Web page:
Flexible sigmoidoscopy and fecal immunochemical tests are established diagnostic tests for colorectal cancer (CRC) screening and less invasive, less expensive, and easier to conduct than colonoscopy. However, little is known about their joint diagnostic performance compared with colonoscopy. We aimed to assess the expected diagnostic performance of joint use of flexible sigmoidoscopy and fecal immunochemical test.
We assessed the overall and site-specific prevalences of colorectal neoplasms and the overall sensitivity, specificity, area under the receiver operating characteristics curve of a quantitative fecal immunochemical test (FOB Gold, Sentinel Diagnostics, Milano, Italy) among 3,466 participants in screening colonoscopy in Germany. Results were used to model the expected diagnostic performance of joint use of flexible sigmoidoscopy and fecal immunochemical testing.
CRC and advanced adenomas were found in 29 (1%) and 354 (10%) participants, respectively. The area under the curve of fecal immunochemical testing for these outcomes could be raised from 96% to 100% and from 70% to 89%, respectively, by combining it with flexible sigmoidoscopy. At 90% specificity, sensitivity of fecal immunochemical testing would increase from 97% to 100% for CRC and from 40% to 79% for advanced adenomas.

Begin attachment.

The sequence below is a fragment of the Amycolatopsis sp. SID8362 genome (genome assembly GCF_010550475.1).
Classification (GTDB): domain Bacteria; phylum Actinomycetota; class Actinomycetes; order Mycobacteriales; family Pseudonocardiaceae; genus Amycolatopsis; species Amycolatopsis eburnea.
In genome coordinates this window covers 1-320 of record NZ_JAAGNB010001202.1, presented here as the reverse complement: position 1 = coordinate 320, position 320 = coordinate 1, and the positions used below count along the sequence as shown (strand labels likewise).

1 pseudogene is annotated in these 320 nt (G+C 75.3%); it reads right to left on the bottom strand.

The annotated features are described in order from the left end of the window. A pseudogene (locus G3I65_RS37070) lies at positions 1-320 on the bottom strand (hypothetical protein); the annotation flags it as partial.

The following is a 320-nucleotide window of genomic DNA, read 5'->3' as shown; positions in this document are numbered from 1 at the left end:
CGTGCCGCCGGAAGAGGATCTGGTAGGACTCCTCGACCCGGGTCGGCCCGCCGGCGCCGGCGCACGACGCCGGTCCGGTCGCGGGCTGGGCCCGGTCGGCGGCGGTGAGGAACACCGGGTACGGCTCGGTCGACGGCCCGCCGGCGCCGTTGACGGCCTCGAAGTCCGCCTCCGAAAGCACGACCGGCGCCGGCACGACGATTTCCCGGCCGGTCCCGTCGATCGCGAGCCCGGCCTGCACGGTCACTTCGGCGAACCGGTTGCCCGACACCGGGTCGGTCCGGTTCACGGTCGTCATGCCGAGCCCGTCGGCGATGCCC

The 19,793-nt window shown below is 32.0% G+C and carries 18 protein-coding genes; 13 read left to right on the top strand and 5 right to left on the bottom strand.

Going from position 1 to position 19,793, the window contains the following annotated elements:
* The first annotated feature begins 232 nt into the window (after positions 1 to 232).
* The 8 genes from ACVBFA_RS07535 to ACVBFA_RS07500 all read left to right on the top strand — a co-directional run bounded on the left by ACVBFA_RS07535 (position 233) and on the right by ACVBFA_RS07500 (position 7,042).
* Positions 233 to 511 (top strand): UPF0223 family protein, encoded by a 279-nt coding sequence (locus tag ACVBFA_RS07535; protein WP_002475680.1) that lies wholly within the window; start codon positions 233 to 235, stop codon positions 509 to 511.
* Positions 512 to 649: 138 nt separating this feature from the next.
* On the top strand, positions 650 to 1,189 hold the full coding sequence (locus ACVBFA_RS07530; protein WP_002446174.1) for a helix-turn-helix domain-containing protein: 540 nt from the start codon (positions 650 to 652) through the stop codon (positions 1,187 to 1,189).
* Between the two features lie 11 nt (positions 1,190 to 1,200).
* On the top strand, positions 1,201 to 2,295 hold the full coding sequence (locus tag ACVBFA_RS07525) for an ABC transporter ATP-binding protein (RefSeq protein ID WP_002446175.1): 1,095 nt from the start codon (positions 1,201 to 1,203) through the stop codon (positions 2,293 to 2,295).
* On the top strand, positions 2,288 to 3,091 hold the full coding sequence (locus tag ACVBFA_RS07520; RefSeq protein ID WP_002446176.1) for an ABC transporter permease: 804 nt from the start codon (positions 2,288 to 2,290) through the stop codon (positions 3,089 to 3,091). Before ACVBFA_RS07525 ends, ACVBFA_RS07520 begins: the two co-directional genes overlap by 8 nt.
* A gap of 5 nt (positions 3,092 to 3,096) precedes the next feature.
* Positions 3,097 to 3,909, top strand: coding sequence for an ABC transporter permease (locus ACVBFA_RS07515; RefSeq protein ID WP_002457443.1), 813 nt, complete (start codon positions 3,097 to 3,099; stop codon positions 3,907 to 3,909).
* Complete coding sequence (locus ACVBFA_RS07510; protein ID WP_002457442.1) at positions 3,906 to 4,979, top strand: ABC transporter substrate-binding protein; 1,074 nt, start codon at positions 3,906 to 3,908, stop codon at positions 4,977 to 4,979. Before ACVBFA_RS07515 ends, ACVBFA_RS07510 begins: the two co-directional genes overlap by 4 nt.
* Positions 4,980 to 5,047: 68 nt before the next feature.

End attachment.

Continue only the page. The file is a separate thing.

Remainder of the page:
Combining flexible sigmoidoscopy and fecal immunochemical testing might strongly enhance diagnostic performance of each single test to a level close to the diagnostic performance of screening colonoscopy while avoiding many unnecessary colonoscopies.
From the aDivision of Clinical Epidemiology and Aging Research, German Cancer Research Center (DKFZ), Heidelberg, Germany; bGerman Cancer Consortium (DKTK), German Cancer Research Center (DKFZ), Heidelberg, Germany; and cDivision of Preventive Oncology, German Cancer Research Center (DKFZ) and National Center for Tumor Diseases (NCT), Heidelberg, Germany.
Submitted June 20, 2017; accepted December 21, 2017.
H.B. designed the study. T.N. conducted the statistical analyses and drafted the manuscript. H.B., M.H., and K.W. contributed to important intellectual content and critically revised the article. All authors approved the final draft submitted.
The BliTz study was partly funded by a grant from the German Research Council (DFG, grant No. BR1704/16-1).
The authors report no conflicts of interest.
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Correspondence: Hermann Brenner, Division of Clinical Epidemiology and Aging Research, German Cancer Research Center, Im Neuenheimer Feld 581, D-69120 Heidelberg, Germany. E-mail: firstname.lastname@example.org.